What Is Red Meat, Anyway?
Ever wonder what is red meat? It's a healthy staple for some and a forbidden food for others, but let's take a real look at red meat.
Red meat can either take center stage on your plate or it’s banished altogether. There’s a love-hate relationship with red meat as the nutrition messages are mixed on whether to eat it regularly or rarely. But what is red meat, anyway? Let’s take a closer look at red meat and both sides of its health pendulum.
What Would Be Consider Red Meat?
Red meat is reddish in color due to the high amounts of myoglobulin, a protein in meat that holds oxygen in the muscle. Though not all red meat can be identified solely by its color. Pork, for example, is typically considered red meat even though it is light in color after cooking. According to the latest Dietary Guidelines for Americans, red meat includes all forms of:
- Non-bird game, like venison, bison and elk
Processed red meat is preserved by smoking, curing, salting and/or chemical additives, which includes sausages, luncheon meats, bacon and beef jerky.
Did you know you can make your own beef jerky right at home?
How Bad is Red Meat for Your Health?
Since red meat contains saturated fat and cholesterol, it’s been the center of health controversy for decades. From a health standpoint, the consensus is to limit high fat and processed red meats, and choose leaner cuts whenever possible. Some red meats, such as 95% lean ground beef and the loin cuts of beef and pork, are just as lean as boneless skinless chicken and turkey breast. The key is to eat moderate portion sizes and leaner cuts; aim to limit red meat intake to 18 ounces per week.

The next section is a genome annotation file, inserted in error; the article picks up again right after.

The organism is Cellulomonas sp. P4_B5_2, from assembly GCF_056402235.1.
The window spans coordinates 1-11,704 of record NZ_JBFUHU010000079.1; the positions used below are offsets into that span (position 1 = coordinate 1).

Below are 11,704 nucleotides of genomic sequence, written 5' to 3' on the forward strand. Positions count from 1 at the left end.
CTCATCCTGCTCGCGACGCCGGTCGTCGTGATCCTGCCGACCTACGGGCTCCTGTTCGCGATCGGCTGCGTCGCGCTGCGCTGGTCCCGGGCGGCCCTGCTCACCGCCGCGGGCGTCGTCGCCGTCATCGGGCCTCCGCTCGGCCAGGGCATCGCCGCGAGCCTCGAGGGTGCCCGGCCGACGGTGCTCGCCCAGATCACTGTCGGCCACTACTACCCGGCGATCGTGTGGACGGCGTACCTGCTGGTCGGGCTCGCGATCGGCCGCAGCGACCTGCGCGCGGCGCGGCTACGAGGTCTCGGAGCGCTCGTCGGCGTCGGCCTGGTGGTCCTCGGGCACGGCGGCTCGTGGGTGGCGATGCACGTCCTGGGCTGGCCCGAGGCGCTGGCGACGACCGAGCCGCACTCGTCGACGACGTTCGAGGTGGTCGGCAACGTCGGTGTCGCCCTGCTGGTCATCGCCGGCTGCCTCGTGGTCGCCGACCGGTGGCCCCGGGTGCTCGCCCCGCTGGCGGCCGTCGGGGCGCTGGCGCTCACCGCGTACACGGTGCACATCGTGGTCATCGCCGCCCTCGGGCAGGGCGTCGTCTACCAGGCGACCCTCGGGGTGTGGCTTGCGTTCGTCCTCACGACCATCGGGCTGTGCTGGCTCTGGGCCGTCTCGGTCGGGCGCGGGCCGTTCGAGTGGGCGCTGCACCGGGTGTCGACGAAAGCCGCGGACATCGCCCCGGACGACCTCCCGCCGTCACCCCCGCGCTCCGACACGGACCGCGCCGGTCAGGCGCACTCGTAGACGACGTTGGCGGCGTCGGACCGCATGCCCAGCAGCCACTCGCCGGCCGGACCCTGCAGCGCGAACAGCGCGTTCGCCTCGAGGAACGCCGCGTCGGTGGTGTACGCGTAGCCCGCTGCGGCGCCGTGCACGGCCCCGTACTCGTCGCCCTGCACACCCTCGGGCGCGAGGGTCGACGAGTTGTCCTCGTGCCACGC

Taking precautions when cooking red meat can help reduce the risk of cancer-causing compounds called heterocyclic amines (HCAs) and polycyclic aromatic hydrocarbons (PAHs) that are formed from high heat and charring of the flesh. Trim visible fat from the meat and use medium, indirect heat whenever possible, and try not to overcook it.
Pro tip: To ensure proper and safe cooking temperatures, use a meat thermometer and cook steak to 145-160 degrees and burgers to 160 degrees.
Also, your marinade matters. Try marinating red meat with an acid like lemon juice or vinegar, rather than a marinade with a lot of sugar. Sugary marinades can cause fire flares ups that increase the risk of forming carcinogenic compounds.
But is Red Meat Important to Eat?
As part of an overall healthy diet, red meat is a valuable, nutrient dense food as it contains protein, as well as heme iron, which is the more easily absorbed type of iron. Heme iron is particularly important for children and women who are or may become pregnant, as well as important vitamins and minerals like B12 and zinc. Here are some other ways you can get more iron in your diet.
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